Kluber unfazed by lack of run support

Kluber unfazed by lack of run support

CLEVELAND -- Corey Kluber is a man of little expression. It is rarely decipherable by his demeanor whether he has just won or lost the game he pitched for the Indians. So far this season, Kluber has lost a lot more than he has won, but the pitcher has remained stoic.

Cast your Esurance All-Star ballot for #ASGWorthy players

A main part of the problem has been the lack of run support that has plagued Kluber more than any other starter in the Majors, magnifying any mistake he makes on the mound. On Saturday night, Kluber was not at his sharpest, but Cleveland's lineup went quiet once again, sending the Tribe to a 4-1 loss to Tampa Bay at Progressive Field.

If Kluber has been bothered by low offensive output -- true to his nature -- he has not allowed himself to show it publicly.

"You want to win games," Kluber said. "And, when you're not scoring, it's hard to win. At the same time, I've got to do a better job of not letting the other team score."

Three batters into Sarturday's start, Kluber slipped enough to send the Indians to their latest loss. The reigning American League Cy Young Award winner issued a leadoff walk to Kevin Kiermaier, gave up a hit-and-run single to Joey Butler and then watched Evan Longoria crush a 2-2 offering out to left field for a three-run home run.

That was that.

Entering Saturday's action, Kluber's run support average of 2.33 ranked last in the Majors among qualified starting pitchers. Cleveland's offense has scored two or fewer runs in 11 of his 15 starts, including the loss to the Rays. The Indians' lone run in this defeat came in the eighth inning -- one frame after Kluber already hit the showers.

Bourn crosses the dish

"It's a shame," Indians outfielder David Murphy said. "You think when your ace goes out there, you're going to win that night. We, obviously, haven't played well behind him as an offense this year. There's still plenty of season left, so we can definitely turn that around. There's nothing we can do by focusing on what's happened. It's obviously a coincidence."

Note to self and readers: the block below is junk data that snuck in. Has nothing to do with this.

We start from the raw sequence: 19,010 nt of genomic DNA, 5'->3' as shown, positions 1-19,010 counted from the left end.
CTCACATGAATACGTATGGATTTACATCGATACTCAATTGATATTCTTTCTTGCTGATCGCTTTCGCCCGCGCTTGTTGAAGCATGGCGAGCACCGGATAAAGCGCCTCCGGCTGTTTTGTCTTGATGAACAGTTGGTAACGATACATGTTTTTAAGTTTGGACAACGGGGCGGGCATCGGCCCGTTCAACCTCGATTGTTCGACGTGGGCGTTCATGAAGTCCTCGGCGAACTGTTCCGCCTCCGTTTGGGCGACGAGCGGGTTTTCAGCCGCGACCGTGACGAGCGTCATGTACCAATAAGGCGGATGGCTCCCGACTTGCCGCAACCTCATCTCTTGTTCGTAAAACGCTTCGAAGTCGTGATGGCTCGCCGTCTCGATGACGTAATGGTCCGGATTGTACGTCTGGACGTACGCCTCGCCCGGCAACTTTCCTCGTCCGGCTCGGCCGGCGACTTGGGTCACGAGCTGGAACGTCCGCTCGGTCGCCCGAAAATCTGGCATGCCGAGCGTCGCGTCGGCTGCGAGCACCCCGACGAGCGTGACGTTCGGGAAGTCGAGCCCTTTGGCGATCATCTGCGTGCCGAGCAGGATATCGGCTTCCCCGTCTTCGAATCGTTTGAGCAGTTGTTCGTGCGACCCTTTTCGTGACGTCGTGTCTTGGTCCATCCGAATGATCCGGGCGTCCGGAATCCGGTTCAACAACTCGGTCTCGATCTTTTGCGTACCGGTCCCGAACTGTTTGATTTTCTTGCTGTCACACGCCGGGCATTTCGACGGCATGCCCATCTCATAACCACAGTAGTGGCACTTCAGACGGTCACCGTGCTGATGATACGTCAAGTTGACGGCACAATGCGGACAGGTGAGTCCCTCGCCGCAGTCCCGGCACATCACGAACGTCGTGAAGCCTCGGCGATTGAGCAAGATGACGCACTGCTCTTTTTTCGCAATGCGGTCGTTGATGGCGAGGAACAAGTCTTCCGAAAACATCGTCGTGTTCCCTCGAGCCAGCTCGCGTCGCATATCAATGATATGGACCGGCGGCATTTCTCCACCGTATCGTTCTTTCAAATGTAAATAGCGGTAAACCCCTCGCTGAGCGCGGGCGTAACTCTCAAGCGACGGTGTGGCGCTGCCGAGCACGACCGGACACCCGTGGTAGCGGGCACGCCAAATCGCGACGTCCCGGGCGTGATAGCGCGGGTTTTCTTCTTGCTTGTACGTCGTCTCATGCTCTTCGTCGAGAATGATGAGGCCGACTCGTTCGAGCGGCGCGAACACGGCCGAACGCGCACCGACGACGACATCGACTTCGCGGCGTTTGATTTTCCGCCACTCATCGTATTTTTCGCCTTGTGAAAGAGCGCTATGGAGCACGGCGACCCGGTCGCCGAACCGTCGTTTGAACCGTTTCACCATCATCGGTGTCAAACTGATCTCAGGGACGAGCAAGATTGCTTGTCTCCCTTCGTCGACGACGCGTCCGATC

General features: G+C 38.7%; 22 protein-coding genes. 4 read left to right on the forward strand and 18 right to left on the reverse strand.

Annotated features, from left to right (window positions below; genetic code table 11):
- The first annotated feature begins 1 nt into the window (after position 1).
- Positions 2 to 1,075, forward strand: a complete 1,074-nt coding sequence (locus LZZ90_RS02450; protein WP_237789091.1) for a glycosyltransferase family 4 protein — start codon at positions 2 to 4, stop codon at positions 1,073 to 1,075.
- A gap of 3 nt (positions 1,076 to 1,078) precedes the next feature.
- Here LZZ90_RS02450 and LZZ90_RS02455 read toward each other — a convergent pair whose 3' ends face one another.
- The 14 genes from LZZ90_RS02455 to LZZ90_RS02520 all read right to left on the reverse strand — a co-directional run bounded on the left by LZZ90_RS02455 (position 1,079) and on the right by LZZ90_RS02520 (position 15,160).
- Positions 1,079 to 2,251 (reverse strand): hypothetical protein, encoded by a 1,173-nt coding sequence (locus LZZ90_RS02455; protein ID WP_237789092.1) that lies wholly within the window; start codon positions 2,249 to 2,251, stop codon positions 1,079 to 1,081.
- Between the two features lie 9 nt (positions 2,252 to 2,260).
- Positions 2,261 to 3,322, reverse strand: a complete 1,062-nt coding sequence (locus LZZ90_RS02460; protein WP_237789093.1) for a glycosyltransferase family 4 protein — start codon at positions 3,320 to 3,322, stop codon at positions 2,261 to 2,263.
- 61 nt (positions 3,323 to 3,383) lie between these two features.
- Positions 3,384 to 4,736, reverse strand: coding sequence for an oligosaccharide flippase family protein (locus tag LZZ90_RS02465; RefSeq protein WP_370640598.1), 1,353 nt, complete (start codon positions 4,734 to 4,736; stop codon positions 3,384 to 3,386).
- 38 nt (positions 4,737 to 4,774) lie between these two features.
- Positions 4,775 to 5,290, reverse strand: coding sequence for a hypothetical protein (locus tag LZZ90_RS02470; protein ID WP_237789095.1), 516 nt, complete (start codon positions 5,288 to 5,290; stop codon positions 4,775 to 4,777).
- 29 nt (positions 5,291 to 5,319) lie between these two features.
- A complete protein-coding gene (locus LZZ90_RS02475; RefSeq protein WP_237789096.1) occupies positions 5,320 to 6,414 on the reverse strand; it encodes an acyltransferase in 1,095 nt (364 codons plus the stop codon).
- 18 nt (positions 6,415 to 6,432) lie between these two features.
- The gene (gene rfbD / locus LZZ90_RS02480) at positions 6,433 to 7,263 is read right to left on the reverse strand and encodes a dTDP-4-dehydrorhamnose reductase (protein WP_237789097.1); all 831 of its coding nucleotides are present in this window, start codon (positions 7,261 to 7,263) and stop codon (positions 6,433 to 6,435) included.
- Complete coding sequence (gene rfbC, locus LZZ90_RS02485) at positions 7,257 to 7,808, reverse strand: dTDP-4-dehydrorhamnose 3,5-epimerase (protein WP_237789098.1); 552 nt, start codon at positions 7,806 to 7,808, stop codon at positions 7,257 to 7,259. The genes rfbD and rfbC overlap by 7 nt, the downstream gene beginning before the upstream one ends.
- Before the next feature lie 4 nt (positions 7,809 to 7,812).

Saturday was admittedly an off-night for Kluber, who tied a career high with four walks and gave up four runs in his seven innings. The right-hander labored with his mechanics early on, especially with his landing foot, but allowed no hits to the final 17 batters he faced.

"There were times where he almost looked down at it like he didn't have his footing," Indians manager Terry Francona said. "Once he was able to correct that, you could see he landed nice and firm, almost throwing against that front leg. And that's when you saw the ball be real crisp and his direction was better."

For his effort, which included six strikeouts, Kluber dropped to 3-9 on the season for Cleveland.

The nine losses match his total from his 2014 Cy Young campaign.

His teammates do not feel Kluber's record is a good indicator of how he has pitched.

"Not at all," Murphy said. "He's the Cy Young. It'd be one thing if his ERA was a 6.00 or something like that right now, but he's got pretty solid numbers. His record looks bad, but [that's] because baseball is a team game when it comes to that. His run support is the worst in the league."

Kluber has performed well otherwise.

Kluber currently leads the Majors with 103 2/3 innings and is second in the AL with 117 strikeouts. The righty ranks fourth overall in the AL in WAR (2.8 per FanGraphs.com), Fielding Independent Pitching (2.66), strikeouts per nine innings (10.16) and strikeout-to-walk ratio (5.32). Kluber has turned in a 3.65 ERA along the way.

Asked about his win-loss record, Kluber shrugged it off.

"You just move on," said the pitcher. "I don't think you have a choice but to move on. If you dwell on it, it's going to start to compound itself. Whether the start is good or bad, I think you don't have a choice but to move on to the next one."

Jordan Bastian is a reporter for MLB.com. Read his blog, Major League Bastian, follow him on Twitter @MLBastian and listen to his podcast. This story was not subject to the approval of Major League Baseball or its clubs.